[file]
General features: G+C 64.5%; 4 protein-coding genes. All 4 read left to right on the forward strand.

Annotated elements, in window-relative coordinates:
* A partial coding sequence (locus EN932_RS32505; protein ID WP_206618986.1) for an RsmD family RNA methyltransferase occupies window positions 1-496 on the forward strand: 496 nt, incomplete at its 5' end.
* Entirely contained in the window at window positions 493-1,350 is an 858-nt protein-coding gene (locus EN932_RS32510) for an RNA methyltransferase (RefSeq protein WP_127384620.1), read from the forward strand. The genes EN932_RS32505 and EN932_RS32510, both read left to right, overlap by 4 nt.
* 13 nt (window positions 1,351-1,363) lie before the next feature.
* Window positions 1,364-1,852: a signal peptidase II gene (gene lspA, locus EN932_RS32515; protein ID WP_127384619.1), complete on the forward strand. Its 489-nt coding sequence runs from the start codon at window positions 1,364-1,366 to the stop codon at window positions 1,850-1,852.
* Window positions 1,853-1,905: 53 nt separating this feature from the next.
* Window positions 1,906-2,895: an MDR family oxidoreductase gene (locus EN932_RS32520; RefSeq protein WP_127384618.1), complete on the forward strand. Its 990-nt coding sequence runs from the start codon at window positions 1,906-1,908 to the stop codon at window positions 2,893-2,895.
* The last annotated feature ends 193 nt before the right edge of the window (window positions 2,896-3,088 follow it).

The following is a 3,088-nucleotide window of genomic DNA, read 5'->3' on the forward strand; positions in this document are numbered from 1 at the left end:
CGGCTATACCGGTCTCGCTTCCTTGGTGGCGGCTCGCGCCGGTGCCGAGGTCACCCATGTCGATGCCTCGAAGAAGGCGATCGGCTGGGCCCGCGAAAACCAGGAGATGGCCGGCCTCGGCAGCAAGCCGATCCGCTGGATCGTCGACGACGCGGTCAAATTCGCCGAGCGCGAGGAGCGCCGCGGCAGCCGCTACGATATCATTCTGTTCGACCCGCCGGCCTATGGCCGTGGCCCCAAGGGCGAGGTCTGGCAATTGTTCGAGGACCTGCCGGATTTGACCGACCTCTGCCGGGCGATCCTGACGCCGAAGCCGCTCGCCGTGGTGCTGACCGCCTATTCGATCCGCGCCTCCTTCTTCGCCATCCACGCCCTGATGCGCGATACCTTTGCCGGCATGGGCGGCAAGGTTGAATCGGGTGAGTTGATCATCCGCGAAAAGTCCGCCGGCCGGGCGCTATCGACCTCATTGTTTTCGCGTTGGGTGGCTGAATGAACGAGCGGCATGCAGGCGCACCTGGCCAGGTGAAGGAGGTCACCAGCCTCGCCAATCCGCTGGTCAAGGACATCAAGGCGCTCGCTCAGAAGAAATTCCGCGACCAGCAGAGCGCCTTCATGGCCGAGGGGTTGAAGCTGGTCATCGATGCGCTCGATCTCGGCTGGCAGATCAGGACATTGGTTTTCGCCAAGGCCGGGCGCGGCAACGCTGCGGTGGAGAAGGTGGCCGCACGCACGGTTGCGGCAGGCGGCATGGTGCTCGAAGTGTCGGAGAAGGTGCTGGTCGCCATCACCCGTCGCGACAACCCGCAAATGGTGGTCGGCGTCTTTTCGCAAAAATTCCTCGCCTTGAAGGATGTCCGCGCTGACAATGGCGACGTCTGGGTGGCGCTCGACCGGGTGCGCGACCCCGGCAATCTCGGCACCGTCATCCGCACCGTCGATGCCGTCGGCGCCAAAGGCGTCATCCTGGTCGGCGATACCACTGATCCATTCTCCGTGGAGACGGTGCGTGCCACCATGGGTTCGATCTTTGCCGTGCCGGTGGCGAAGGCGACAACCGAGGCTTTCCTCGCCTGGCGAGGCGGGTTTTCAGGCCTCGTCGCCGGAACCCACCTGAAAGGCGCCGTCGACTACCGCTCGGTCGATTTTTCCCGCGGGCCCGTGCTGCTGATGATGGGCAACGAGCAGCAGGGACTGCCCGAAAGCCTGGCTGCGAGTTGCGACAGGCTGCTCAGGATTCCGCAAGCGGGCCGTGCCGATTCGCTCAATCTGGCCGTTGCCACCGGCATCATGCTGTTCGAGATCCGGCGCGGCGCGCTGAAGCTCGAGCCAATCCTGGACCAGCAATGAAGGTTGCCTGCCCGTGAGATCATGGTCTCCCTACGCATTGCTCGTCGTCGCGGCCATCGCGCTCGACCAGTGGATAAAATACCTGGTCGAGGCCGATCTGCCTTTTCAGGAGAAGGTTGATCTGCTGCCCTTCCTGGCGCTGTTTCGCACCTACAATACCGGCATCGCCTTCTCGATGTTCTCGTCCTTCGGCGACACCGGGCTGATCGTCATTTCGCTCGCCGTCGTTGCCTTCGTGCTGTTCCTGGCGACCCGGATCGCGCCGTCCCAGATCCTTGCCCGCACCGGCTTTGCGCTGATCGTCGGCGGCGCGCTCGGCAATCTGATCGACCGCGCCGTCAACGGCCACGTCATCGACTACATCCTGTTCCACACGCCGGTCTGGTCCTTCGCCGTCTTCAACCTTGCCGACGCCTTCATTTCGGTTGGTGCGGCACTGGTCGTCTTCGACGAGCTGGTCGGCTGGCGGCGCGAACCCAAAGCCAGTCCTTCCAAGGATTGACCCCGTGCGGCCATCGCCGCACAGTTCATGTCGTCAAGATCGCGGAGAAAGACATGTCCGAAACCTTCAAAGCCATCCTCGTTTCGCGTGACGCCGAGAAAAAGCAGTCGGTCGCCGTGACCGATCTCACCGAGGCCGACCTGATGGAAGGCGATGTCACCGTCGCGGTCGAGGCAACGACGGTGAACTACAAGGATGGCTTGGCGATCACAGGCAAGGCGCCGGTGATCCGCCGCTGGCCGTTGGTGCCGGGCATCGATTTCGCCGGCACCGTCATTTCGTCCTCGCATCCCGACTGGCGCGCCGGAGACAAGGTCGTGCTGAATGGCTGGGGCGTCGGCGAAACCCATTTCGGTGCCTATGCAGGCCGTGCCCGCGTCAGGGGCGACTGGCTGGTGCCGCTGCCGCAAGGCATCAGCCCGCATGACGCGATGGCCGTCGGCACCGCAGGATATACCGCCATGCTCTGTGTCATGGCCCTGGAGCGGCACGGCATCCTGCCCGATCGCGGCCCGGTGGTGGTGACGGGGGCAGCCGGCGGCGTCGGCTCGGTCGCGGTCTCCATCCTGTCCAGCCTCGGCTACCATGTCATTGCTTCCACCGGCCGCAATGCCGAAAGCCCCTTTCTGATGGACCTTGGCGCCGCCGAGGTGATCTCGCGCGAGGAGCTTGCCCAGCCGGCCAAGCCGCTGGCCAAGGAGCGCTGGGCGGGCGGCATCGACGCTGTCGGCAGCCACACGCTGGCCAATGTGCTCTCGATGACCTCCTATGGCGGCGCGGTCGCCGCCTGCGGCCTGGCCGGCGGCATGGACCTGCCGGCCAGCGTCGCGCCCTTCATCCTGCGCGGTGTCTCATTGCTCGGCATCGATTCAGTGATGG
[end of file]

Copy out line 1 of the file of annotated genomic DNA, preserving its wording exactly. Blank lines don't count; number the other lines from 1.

General features: G+C 64.5%; 4 protein-coding genes. All 4 read left to right on the forward strand.